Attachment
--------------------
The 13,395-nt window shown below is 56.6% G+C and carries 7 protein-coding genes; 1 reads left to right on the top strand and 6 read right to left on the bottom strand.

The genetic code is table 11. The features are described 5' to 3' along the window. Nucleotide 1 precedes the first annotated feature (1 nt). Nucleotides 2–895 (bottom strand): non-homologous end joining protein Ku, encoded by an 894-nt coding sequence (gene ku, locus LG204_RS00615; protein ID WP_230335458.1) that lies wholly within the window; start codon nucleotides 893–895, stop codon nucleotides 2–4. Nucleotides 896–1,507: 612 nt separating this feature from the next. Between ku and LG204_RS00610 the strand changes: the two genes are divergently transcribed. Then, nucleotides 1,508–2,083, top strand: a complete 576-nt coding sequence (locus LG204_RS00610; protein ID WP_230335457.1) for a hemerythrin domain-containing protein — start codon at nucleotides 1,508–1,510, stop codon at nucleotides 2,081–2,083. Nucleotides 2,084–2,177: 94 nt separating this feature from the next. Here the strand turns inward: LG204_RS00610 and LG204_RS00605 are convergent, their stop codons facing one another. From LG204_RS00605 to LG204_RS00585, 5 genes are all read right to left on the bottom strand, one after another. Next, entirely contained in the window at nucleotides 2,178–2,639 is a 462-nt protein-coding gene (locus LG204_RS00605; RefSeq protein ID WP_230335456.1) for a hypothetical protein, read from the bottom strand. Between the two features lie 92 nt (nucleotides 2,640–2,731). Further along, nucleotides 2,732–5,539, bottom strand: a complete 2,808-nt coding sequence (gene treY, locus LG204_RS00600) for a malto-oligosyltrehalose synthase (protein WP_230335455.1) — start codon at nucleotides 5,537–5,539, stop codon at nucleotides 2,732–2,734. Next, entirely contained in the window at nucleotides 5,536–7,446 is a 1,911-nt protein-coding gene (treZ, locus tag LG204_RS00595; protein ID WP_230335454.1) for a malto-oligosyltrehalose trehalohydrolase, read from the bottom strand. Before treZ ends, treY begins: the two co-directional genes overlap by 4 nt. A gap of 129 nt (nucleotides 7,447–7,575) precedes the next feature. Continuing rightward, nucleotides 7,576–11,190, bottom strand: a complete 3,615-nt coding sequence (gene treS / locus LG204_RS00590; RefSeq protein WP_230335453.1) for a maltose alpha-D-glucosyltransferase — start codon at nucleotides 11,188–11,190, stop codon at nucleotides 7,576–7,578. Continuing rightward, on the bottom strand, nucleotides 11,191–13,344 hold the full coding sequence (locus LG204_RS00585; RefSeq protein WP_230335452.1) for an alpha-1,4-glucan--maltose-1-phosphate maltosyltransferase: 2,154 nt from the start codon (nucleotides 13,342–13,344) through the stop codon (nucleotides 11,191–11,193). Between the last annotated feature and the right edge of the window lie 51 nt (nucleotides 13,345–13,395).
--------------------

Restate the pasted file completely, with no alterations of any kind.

The 13,395-nt window shown below is 56.6% G+C and carries 7 protein-coding genes; 1 reads left to right on the top strand and 6 read right to left on the bottom strand.

The genetic code is table 11. The features are described 5' to 3' along the window. Nucleotide 1 precedes the first annotated feature (1 nt). Nucleotides 2–895 (bottom strand): non-homologous end joining protein Ku, encoded by an 894-nt coding sequence (gene ku, locus LG204_RS00615; protein ID WP_230335458.1) that lies wholly within the window; start codon nucleotides 893–895, stop codon nucleotides 2–4. Nucleotides 896–1,507: 612 nt separating this feature from the next. Between ku and LG204_RS00610 the strand changes: the two genes are divergently transcribed. Then, nucleotides 1,508–2,083, top strand: a complete 576-nt coding sequence (locus LG204_RS00610; protein ID WP_230335457.1) for a hemerythrin domain-containing protein — start codon at nucleotides 1,508–1,510, stop codon at nucleotides 2,081–2,083. Nucleotides 2,084–2,177: 94 nt separating this feature from the next. Here the strand turns inward: LG204_RS00610 and LG204_RS00605 are convergent, their stop codons facing one another. From LG204_RS00605 to LG204_RS00585, 5 genes are all read right to left on the bottom strand, one after another. Next, entirely contained in the window at nucleotides 2,178–2,639 is a 462-nt protein-coding gene (locus LG204_RS00605; RefSeq protein ID WP_230335456.1) for a hypothetical protein, read from the bottom strand. Between the two features lie 92 nt (nucleotides 2,640–2,731). Further along, nucleotides 2,732–5,539, bottom strand: a complete 2,808-nt coding sequence (gene treY, locus LG204_RS00600) for a malto-oligosyltrehalose synthase (protein WP_230335455.1) — start codon at nucleotides 5,537–5,539, stop codon at nucleotides 2,732–2,734. Next, entirely contained in the window at nucleotides 5,536–7,446 is a 1,911-nt protein-coding gene (treZ, locus tag LG204_RS00595; protein ID WP_230335454.1) for a malto-oligosyltrehalose trehalohydrolase, read from the bottom strand. Before treZ ends, treY begins: the two co-directional genes overlap by 4 nt. A gap of 129 nt (nucleotides 7,447–7,575) precedes the next feature. Continuing rightward, nucleotides 7,576–11,190, bottom strand: a complete 3,615-nt coding sequence (gene treS / locus LG204_RS00590; RefSeq protein WP_230335453.1) for a maltose alpha-D-glucosyltransferase — start codon at nucleotides 11,188–11,190, stop codon at nucleotides 7,576–7,578. Continuing rightward, on the bottom strand, nucleotides 11,191–13,344 hold the full coding sequence (locus LG204_RS00585; RefSeq protein WP_230335452.1) for an alpha-1,4-glucan--maltose-1-phosphate maltosyltransferase: 2,154 nt from the start codon (nucleotides 13,342–13,344) through the stop codon (nucleotides 11,191–11,193). Between the last annotated feature and the right edge of the window lie 51 nt (nucleotides 13,345–13,395).